Mitigation of voltage swells in IEEE 30 bus and IEEE 57 bus systems using evolutionary techniques

Mitigation of voltage swells in IEEE 30 bus and IEEE 57 bus systems using evolutionary techniques

Yasser M. AboelazmWael E. Wahba Mohamed A. Moustafa Hassan 

Electrical Engineering Department, Fayoum University, Fayoum, Egypt

Electrical Power Engineering Department, Cairo University, Cairo, Egypt

Corresponding Author Email: 
Yasser.aboelazm@fayoum.edu.eg
Page: 
499-516
|
DOI: 
https://doi.org/10.3166/EJEE.20.499-516
Received: 
|
Accepted: 
|
Published: 
31 August 2018
| Citation

OPEN ACCESS

Abstract: 

The main objective of this research is to give as complete as possible analysis of voltage swell and their mitigation in power systems. This objective can be achieved by addressing several tasks in a step by step approach. For every voltage swell magnitude, evolutionary computing methods will be used to determine the parameters of the traditional FACTS like inductor and capacitor values and also these methods will be used to get the best values of PI controller gains connected to the traditional FACTS. So by formation of the variable inductance and capacitance FACTS with variable controller gains for each swell magnitude, we can introduce a new idea namely Advanced Flexible AC Transmission System (AFACTS) for a thorough study of the steady-state and dynamic operation of electrical power systems to improve the power systems quality by mitigating the voltage swell with any magnitude at the affected bus. In order to perform the above-mentioned studies and analysis effectively and accurately on a realistic size power system, an automated comprehensive tool is required for the assessment and visualization of the performance of voltage swell of individual buses and the entire network.

Keywords: 

advanced flexible ac transmission system, power quality, swarm intelligence, total harmonic distortion, voltage swell mitigation

1. Introduction

The main subject of this paper deals with enhancing the steady-state and dynamics performance of the power grids by using new and powerful idea namely Advanced Flexible AC Transmission Systems (AFACTS) based on Evolutionary Techniques. One of the proposed (AFACTS) namely Advanced Static VAR Compensator (ASVC) was studied and analyzed to mitigate one of the power quality problems known as voltage swells. This article focuses on the operation and the effect of AFACTS devices under several scenarios of voltage swell magnitudes. The idea of new robust ASVC device is that, variable values of inductance and PI gains are used instead of constant values in traditional SVC for each magnitude of voltage swell. Latest optimization techniques are used and compared to Particle Swarm Optimization in order to determine the value of the variable parameters. The performance of the proposed method was tested on IEEE 30 bus system as well as IEEE 57 bus system using PSCAD/EMTDC software linked to MATLAB software. Moreover, the results were compared with traditional SVC, showing that the performance of the proposed ASVC was better than the traditional one. The proposed method also showed to be robust to voltage swell magnitude variations.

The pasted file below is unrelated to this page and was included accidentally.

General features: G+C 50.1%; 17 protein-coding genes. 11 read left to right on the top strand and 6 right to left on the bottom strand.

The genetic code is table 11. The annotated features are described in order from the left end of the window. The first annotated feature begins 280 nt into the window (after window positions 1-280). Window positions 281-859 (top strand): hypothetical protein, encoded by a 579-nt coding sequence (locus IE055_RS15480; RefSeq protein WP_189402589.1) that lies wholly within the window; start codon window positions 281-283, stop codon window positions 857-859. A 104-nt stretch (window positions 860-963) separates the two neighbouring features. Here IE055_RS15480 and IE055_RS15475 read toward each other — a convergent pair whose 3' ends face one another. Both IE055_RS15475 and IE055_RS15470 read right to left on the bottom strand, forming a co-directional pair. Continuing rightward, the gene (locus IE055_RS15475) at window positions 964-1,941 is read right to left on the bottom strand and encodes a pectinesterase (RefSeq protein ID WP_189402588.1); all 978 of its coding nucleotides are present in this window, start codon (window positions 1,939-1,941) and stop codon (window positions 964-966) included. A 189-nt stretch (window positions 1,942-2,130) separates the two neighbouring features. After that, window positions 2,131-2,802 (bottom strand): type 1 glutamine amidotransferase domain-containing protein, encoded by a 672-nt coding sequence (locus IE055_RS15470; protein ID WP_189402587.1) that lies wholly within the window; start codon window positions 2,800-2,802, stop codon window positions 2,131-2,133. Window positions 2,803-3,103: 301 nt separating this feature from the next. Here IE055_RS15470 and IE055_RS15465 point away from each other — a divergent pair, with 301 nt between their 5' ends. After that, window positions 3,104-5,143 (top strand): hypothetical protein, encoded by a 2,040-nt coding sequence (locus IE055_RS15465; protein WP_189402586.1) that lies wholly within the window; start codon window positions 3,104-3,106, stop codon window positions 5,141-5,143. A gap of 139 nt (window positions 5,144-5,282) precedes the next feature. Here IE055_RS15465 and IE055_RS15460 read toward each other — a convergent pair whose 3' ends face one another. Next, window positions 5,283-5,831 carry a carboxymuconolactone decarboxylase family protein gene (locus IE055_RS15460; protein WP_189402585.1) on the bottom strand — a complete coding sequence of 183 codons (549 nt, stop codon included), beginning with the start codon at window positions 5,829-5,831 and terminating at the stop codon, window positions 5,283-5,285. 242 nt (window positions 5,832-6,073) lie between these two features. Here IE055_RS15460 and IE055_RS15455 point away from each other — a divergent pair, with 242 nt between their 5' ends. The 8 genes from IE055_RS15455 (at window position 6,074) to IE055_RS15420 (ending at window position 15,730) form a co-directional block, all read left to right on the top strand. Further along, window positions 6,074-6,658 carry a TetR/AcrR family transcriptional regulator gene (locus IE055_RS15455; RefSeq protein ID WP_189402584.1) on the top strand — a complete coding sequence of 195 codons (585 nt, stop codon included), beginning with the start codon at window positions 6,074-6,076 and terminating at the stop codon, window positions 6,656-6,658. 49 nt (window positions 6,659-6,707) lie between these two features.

In order to demonstrate and understand many operational and electrical power issues, "Power Quality" (PQ) term is identified. One of PQ definitions is a mall operation or failure of customer devices due to any power problem appeared in frequency, voltage, or current distortions (Dugan et al., 1996). So, power quality studies become more important because of its impacts on economic, operation and safety. From sensitive equipments point of view, quality of the voltage is the most important part of power quality. Voltage disturbances mainly include voltage sags, voltage swells, voltage flickers and voltage harmonics. The definition of "Swell" is the rise of rms value of voltage or current, at power frequency, to between 110% and 180% of their nominal value for a period of time between half cycle and one minute. Voltage swell can blow fuses and trip the circuit breakers due to the creation of large unbalance current, also can damage transformers, or even make malfunction or completely shutdown of sensitive equipment in plants. There is variety of techniques to mitigate voltage swells, but one of the most efficient techniques used are those based on the power-electronics.

Flexible AC Transmission Systems (FACTS) forming a modern trend in control engineering linked to power system, using the more recent automatic control theories and technologies and the power electronic circuits and equipments (Acha et al., 2004). They can be divided into two groups, shunt VAR and series VAR compensators. The group of shunt VAR compensators includes "Static VAR Compensators" (SVC) and "Static Synchronous Compensator" (STATCOM) where the group of series VAR compensators includes "Thyristor Controlled Series Capacitors" (TCSC) and "Static Synchronous Series Compensator" (SSSC). Shunt compensators change the impedance at the point of connection, where series compensators alter the parameters of the networks. The performance of the power system can be considerably improved due to the reactive power changed by both of the compensators.